High-throughput in situ X-ray screening of and data collection from protein crystals at room temperature and under cryogenic conditions.Broecker, J., Morizumi, T., Ou, W.L., Klingel, V., Kuo, A., Kissick, D.J., Ishchenko, A., Lee, M.Y., Xu, S., Makarov, O., Cherezov, V., Ogata, C.M., Ernst, O.P.
(2018) Nat Protoc 13: 260-292
- PubMed: 29300389
- DOI: 10.1038/nprot.2017.135
- Primary Citation of Related Structures:
- PubMed Abstract:
Protein crystallography has significantly advanced in recent years, with in situ data collection, in which crystals are placed in the X-ray beam within their growth medium, being a major point of focus. In situ methods eliminate the need to harvest c ...
Protein crystallography has significantly advanced in recent years, with in situ data collection, in which crystals are placed in the X-ray beam within their growth medium, being a major point of focus. In situ methods eliminate the need to harvest crystals, a previously unavoidable drawback, particularly for often small membrane-protein crystals. Here, we present a protocol for the high-throughput in situ X-ray screening of and data collection from soluble and membrane-protein crystals at room temperature (20-25°C) and under cryogenic conditions. The Mylar in situ method uses Mylar-based film sandwich plates that are inexpensive, easy to make, and compatible with automated imaging, and that show very low background scattering. They support crystallization in microbatch and vapor-diffusion modes, as well as in lipidic cubic phases (LCPs). A set of 3D-printed holders for differently sized patches of Mylar sandwich films makes the method robust and versatile, allows for storage and shipping of crystals, and enables automated mounting at synchrotrons, as well as goniometer-based screening and data collection. The protocol covers preparation of in situ plates and setup of crystallization trials; 3D printing and assembly of holders; opening of plates, isolation of film patches containing crystals, and loading them onto holders; basic screening and data-collection guidelines; and unloading of holders, as well as reuse and recycling of them. In situ plates are prepared and assembled in 1 h; holders are 3D-printed and assembled in ≤90 min; and an in situ plate is opened, and a film patch containing crystals is isolated and loaded onto a holder in 5 min.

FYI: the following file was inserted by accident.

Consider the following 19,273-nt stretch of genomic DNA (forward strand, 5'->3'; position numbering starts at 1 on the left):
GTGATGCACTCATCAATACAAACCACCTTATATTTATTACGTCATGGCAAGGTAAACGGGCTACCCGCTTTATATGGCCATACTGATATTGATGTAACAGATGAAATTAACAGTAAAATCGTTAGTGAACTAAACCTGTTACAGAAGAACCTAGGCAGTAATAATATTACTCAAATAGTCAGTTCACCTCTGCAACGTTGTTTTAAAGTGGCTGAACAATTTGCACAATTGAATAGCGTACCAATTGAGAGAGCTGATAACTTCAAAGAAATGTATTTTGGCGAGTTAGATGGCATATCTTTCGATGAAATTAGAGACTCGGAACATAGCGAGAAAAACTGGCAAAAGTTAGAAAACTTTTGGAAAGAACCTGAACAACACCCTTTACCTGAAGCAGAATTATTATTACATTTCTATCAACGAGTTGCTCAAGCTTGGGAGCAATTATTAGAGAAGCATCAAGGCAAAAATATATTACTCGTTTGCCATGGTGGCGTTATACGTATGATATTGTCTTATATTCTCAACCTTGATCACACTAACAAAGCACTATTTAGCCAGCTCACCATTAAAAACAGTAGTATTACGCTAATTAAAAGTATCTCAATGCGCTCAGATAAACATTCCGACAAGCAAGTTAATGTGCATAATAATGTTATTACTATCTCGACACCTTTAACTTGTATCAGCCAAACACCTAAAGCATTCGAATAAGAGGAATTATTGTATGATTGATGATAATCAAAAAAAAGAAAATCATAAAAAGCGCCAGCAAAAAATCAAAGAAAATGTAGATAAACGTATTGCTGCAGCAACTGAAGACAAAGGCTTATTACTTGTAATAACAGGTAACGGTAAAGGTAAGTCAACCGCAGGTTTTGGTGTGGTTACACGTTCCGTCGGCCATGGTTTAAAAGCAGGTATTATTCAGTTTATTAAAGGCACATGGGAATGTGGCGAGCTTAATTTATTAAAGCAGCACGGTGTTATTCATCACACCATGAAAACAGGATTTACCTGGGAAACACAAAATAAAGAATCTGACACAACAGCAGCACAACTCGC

Department of Biochemistry, University of Toronto, Toronto, Ontario, Canada.